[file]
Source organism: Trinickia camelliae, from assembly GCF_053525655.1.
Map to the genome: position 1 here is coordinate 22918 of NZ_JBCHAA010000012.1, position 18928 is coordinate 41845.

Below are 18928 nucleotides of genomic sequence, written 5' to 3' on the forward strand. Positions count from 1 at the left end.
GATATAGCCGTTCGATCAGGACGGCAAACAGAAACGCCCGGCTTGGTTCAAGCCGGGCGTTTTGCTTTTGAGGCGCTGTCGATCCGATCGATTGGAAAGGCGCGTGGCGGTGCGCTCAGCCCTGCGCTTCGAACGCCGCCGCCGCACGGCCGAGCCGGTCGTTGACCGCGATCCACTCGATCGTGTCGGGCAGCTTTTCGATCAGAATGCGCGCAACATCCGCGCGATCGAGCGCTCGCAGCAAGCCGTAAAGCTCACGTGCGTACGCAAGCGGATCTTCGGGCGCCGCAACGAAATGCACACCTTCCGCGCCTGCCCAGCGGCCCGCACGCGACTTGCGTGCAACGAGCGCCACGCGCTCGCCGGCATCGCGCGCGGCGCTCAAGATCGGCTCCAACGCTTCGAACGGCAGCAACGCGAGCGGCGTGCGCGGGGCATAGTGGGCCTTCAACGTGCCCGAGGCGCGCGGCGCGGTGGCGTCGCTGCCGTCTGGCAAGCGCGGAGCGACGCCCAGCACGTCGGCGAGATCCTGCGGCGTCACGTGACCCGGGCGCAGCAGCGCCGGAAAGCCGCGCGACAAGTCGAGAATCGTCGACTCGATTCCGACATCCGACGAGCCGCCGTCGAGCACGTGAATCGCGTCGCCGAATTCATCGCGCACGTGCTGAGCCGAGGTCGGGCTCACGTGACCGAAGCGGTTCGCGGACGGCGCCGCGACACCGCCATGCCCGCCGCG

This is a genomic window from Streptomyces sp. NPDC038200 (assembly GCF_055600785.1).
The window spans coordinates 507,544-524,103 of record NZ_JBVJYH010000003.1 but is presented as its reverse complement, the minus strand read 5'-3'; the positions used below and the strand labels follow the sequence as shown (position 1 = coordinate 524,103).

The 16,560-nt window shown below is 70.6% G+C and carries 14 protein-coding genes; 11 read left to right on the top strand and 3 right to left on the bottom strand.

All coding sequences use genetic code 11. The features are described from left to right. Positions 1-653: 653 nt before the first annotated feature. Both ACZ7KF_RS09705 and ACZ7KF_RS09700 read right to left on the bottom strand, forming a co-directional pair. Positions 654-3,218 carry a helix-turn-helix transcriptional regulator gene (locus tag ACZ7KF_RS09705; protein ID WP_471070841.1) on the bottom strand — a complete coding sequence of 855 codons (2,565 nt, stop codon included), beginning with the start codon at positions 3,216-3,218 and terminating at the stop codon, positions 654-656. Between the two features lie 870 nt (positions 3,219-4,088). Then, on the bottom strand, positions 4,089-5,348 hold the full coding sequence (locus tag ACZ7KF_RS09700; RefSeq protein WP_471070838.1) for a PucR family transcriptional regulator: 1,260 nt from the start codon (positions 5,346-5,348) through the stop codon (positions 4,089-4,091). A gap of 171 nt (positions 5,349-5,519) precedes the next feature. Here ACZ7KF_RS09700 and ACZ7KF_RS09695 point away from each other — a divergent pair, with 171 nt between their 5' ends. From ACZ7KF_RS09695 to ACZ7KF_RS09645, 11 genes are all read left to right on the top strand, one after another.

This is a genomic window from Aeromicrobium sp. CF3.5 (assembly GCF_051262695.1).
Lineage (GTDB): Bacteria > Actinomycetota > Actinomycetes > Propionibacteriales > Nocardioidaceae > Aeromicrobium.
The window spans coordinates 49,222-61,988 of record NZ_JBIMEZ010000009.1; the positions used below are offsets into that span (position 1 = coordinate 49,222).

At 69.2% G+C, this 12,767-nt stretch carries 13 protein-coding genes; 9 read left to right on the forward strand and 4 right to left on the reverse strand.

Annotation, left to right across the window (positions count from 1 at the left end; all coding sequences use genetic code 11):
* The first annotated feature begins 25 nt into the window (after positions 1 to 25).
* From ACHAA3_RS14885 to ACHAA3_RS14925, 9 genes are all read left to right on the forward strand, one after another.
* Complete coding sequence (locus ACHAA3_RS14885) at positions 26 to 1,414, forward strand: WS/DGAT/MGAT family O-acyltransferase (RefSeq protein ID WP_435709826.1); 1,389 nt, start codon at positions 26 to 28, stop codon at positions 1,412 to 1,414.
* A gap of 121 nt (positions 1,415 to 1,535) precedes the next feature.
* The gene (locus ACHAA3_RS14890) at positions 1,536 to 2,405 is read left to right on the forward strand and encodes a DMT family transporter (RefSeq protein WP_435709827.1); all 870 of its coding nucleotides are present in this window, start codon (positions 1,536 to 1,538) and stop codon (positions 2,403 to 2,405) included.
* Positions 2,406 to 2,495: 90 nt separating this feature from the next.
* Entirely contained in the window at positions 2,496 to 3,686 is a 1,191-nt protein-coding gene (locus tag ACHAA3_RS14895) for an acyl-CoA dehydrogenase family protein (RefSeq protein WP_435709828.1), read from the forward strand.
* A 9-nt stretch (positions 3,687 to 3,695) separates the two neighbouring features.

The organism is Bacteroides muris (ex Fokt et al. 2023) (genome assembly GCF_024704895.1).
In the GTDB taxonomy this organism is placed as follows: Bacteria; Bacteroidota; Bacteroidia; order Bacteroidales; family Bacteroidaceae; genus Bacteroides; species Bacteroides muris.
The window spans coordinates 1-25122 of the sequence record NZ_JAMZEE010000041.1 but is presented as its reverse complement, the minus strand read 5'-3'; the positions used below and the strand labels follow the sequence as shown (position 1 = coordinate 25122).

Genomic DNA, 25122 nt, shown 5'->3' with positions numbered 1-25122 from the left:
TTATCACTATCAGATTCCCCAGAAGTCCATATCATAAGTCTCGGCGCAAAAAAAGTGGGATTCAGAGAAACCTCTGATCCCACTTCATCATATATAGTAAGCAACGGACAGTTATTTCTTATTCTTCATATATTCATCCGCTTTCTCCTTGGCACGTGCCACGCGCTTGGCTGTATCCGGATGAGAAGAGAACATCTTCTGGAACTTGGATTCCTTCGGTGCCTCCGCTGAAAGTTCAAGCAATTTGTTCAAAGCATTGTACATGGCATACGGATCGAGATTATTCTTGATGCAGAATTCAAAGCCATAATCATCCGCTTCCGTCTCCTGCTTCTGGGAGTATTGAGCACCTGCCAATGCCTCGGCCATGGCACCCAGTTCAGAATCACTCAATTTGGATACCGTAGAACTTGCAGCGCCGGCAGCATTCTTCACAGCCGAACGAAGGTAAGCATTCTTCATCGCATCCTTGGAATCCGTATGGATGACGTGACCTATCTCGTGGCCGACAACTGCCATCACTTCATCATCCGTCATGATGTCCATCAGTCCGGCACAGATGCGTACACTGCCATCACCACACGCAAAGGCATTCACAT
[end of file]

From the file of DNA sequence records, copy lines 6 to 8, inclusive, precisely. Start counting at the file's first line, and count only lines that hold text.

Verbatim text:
The window spans coordinates 507,544-524,103 of record NZ_JBVJYH010000003.1 but is presented as its reverse complement, the minus strand read 5'-3'; the positions used below and the strand labels follow the sequence as shown (position 1 = coordinate 524,103).

The 16,560-nt window shown below is 70.6% G+C and carries 14 protein-coding genes; 11 read left to right on the top strand and 3 right to left on the bottom strand.

All coding sequences use genetic code 11. The features are described from left to right. Positions 1-653: 653 nt before the first annotated feature. Both ACZ7KF_RS09705 and ACZ7KF_RS09700 read right to left on the bottom strand, forming a co-directional pair. Positions 654-3,218 carry a helix-turn-helix transcriptional regulator gene (locus tag ACZ7KF_RS09705; protein ID WP_471070841.1) on the bottom strand — a complete coding sequence of 855 codons (2,565 nt, stop codon included), beginning with the start codon at positions 3,216-3,218 and terminating at the stop codon, positions 654-656. Between the two features lie 870 nt (positions 3,219-4,088). Then, on the bottom strand, positions 4,089-5,348 hold the full coding sequence (locus tag ACZ7KF_RS09700; RefSeq protein WP_471070838.1) for a PucR family transcriptional regulator: 1,260 nt from the start codon (positions 5,346-5,348) through the stop codon (positions 4,089-4,091). A gap of 171 nt (positions 5,349-5,519) precedes the next feature. Here ACZ7KF_RS09700 and ACZ7KF_RS09695 point away from each other — a divergent pair, with 171 nt between their 5' ends. From ACZ7KF_RS09695 to ACZ7KF_RS09645, 11 genes are all read left to right on the top strand, one after another.